Commercial Property Due Diligence

9 Replies

Hi everyone! Glad to be part of Bigger Pockets community and I am looking for some help on my first potential commercial real estate deal.

I am looking to acquire a shopping center that is profitable but not in best of shape with some differed maintenance in the common areas (parking lot and landscaping primarily). The center does not currently have any major chains in it and have a couple larger spaces 10-20K sq ft) with potential to have some medium sized retail chain possibly (drug stores, dollar stores, or even auto parts stores). It is only about half rented now and brings in about just north of six figure NOI so I believe it has a lot of potential by increasing the occupancy rate and taking care of the maintenance items which will allow for rent increases down the road. I have the following questions I would appreciate some feedback on:

What is the typical due diligence process you would need to do?

Does the property command a lesser cap rate if it does not have a big name chain?

How much of a discount should I expect due to the deferred maintenance needed which is significant ?

What is the process of getting a big chain to come to a property and how long should I expect it potentially could take?

The owner is willing to do owner financing but with about 30% down. I think this would be about the same as a commercial loan. What are the advantages of taking the owner financing vs. getting my own loan?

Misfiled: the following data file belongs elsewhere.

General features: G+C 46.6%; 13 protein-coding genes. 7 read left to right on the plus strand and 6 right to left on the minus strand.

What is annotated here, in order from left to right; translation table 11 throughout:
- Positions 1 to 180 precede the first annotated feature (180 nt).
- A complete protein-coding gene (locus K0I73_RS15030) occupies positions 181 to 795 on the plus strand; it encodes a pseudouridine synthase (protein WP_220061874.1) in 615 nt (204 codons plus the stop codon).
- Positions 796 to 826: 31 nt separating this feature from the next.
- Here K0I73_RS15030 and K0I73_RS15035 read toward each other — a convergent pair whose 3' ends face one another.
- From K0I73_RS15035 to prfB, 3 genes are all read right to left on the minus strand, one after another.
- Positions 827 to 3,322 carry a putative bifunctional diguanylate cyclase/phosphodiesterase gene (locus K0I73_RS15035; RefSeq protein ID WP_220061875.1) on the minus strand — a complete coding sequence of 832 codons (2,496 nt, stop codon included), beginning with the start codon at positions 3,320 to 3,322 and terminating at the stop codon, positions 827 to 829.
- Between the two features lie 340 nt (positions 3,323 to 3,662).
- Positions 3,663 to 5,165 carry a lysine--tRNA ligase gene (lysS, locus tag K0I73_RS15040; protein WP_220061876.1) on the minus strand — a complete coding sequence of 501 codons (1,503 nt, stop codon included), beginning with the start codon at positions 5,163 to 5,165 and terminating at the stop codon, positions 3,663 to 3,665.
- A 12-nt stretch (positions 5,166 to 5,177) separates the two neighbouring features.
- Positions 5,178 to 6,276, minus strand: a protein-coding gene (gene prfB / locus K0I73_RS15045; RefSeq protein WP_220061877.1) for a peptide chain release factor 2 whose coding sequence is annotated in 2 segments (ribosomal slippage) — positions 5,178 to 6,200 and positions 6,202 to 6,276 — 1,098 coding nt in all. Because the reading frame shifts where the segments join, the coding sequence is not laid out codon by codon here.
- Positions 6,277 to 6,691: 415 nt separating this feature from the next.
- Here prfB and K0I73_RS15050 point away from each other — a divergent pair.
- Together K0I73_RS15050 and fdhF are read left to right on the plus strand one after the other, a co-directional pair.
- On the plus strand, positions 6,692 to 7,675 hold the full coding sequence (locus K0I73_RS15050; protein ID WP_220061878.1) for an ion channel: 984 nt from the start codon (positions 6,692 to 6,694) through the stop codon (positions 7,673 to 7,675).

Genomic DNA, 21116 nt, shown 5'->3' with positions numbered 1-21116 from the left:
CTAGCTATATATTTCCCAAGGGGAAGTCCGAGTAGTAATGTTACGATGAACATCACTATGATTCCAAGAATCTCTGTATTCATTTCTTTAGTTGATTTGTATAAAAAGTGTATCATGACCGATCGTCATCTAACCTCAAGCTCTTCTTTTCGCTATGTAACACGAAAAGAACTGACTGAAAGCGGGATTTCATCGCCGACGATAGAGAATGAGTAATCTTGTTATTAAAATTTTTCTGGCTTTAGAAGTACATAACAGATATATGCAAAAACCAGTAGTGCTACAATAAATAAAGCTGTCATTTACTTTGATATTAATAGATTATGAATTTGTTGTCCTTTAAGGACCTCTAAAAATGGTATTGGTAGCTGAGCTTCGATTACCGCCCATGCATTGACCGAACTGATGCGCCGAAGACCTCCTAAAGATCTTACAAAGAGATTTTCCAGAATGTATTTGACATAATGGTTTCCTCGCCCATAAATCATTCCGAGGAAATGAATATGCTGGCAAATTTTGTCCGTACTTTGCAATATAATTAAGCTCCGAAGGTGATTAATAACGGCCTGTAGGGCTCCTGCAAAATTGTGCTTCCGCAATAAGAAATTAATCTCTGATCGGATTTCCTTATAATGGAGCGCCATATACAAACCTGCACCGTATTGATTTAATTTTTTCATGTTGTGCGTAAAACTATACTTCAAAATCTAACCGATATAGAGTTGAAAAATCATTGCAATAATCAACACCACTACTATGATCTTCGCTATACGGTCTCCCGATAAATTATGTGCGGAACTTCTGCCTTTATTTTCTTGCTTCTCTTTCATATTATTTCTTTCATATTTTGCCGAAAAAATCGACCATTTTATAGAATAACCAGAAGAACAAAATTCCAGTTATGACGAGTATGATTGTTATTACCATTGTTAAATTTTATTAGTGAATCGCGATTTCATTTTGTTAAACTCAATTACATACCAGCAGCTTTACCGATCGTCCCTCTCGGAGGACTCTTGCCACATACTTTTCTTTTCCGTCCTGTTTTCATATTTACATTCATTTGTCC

What is the typical cap rate for retail shopping centers that you are seeing in the market place now?

Thank you in advance for your help! And Of course any other advice would be appreciated!

John

@John Pu

I'll try to answer some of your questions here.

1) Due diligence should involve verifying all the numbers as on any deal, structural inspections, environmental study, etc. You should also be looking at demographics, traffic patterns, and of course getting bids on the cost of rehab. Visit the city and ask about what sorts of uses the zoning allows and if there are any current known violations or "grandfathering". If you are using a broker, they should be able to help you through all of this.

2) NNN property typically is offered at a lesser cap rate because it's considered a more stable long term investment than a residential multi family. Leases are usually 5+ years and have built in rate hikes of 3-5%/year and expenses get passed direct to the tenants via NNN. There are pluses and minuses to having a big chain anchor.

3) This is not something I have experience with so I will leave it to an expert in that space.

4) There are some great advantages to owner financing IMO. First off, there are no loan points or closing costs associated with the loan. There's also no appraisal required. The owner might be more flexible on rates and terms than a typical commercial lender will be. The owner financed deal can also close far quicker than with bank financing. If the property needs work, this makes even more sense since the bank might take a look at the project and either decide they don't want to do the loan at all or they will only give you a 65% LTV because of the perceived risk. Use the owner as the bank, then get the property rehabbed and fully stabilized. Then refi back up to a 70-75% LTV based on the new value you have created.

Quick note about the drawbacks of a big name chain... They will typically come in and try to take control away from you. I don't mean they will come in and want to run your property for you. But they will come in and try to grind you on many, many aspects of your deal. They will dictate your tenant mix by putting language in your lease restricting other tenants you can rent to. They will want a better rate on their lease because they know that they add value to your property just by being there. Also, these sorts of tenants can take a LONG time to make decisions and sign leases.